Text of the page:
The Secretary of State, who is the Prime Minister and the confidential adviser of the Pope, besides having the general direction of the administrative functions of the government, presides especially over the Sacra Consulta, or the department for the provinces, — to give it a name suited to its functions.

There is another class of official dignitaries of high rank under the Papal government, — the prelates. They are

always of noble birth, but not always in holy orders. There are some two or three hundred of these dignitaries employed in various departments of the government, civil or ecclesiastical. The post of prelate often opens the way to higher preferment, and is next in importance to a membership

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of the Sacred College. These are the great officers of the

. government.

Mr. BadGER. Will the Senator allow me to ask him, — for my recollection is not very accurate, and I am taking a great deal of interest in what he is saying, and listening to bim with much pleasure,- whether I understand him correctly as saying that these prelates are not always in holy orders? Are they not either in holy orders or else undergoing an ecclesiastical apprenticeship, which inyolves the design to take holy orders ?

I said they were not always in holy orders, and I believe I am not mistaken. They usually, if not uniformly, occupy posts under the government. Some of them are governors of provinces, under the denomination of delegates ; and many of them are employed in the executive departments. Some of them become cardinals; but I should not consider it accurate to say of them as a body that they were undergoing an ecclesiastical apprenticeship.

Let me now turn to the political divisions of the Papal States.

The Papal dominions are divided into twenty provinces. The first is the Comarca of Rome. The other nineteen are divided into legations and delegations. The former are six in number, and have each a cardinal to preside over them. The latter are thirteen in number, with prelates as their presiding officers. Each province is divided into communes, with peculiarities of local government.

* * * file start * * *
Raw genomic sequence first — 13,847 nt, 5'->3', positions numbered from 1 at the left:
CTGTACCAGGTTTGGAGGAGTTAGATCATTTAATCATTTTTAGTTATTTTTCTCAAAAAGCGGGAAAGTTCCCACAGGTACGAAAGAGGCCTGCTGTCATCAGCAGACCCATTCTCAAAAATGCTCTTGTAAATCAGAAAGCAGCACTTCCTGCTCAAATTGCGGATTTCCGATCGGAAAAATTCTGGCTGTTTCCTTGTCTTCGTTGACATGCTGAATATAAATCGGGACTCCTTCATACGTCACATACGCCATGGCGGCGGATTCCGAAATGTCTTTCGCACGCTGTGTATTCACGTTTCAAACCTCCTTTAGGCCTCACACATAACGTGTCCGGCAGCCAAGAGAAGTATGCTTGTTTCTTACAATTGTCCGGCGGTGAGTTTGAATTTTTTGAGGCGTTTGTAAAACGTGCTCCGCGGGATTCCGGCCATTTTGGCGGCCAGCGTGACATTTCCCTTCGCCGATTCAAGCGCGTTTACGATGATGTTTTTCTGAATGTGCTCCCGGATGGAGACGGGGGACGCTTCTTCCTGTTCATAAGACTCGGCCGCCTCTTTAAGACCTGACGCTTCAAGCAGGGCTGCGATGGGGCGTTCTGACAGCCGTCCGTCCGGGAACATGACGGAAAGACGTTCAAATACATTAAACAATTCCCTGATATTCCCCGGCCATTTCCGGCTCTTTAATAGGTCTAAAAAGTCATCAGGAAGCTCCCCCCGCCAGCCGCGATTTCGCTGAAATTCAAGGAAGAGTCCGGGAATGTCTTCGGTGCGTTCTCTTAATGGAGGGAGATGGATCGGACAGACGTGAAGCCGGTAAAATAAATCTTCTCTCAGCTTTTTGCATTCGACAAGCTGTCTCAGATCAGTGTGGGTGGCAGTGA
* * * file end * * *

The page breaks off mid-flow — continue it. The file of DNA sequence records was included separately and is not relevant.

In the provinces, the legations and delegations have a council, (Congregazione di Governo,) consisting of the Gonfaloniere, or mayor, of the chief town, and from two to five councillors, according to the magnitude and importance of the province. They are named by the Pope, and hold their office for five years. The councillors have no vote; but when they differ in opinion from the presiding officer of the province, their reasons are reduced to writing and sent to the Secretary of State.

Some of the delegations are divided into districts, with governors subordinate to the delegate. Each district is

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again divided into communes, with their ancient magistrates and councils. These councils are close corporations, the members of which are self-elected, subject to the veto of the delegate, and retain their seats for life. A Gonfaloniere, or mayor, elected from their own body by themselves, presides over them.

Of these communes there are some eight or nine hundred, if I remember accurately, with similar forms of administration.

Thus it will be seent hat the whole government is as far removed as possible from popular influence. It is from the centre to the extremities founded and administered upon the principles of a close corporation ; and this is its chief peculiarity.

The administration of justice partakes of the nature of the political organization. It is founded on the basis of the Corpus juris civilis and the Corpus juris canonici, — the civil and canon law. All criminal proceedings are conducted with closed doors, and the testimony taken in writing. The accused is entitled to the aid of an advocate, called the avvocato de poveri, (the advocate of the poor,) who is appointed by the Pope and paid by the government. Imprisonment is the chief punishment for crime ; fines are rarely imposed; there is no such thing as liberation on bail; and the whole administration of criminal justice is so dilatory that there are always a very large number of persons imprisoned and awaiting their trial.

In all I have said, it will be readily seen how much the present head of the Papal States has to reform, — in the frame of the government, in its administration, and in criminal jurisprudence. There is no participation by the people in the administration of public affairs. In Tuscany, Napoleon introduced publicity in criminal proceedings, and it has survived all succeeding changes of the government.

In Rome it is excluded. Whether it was introduced there by Napoleon after the deposition of the Pope and the establishment of the kingdom of Italy, I do not remember, but I have no doubt that it was.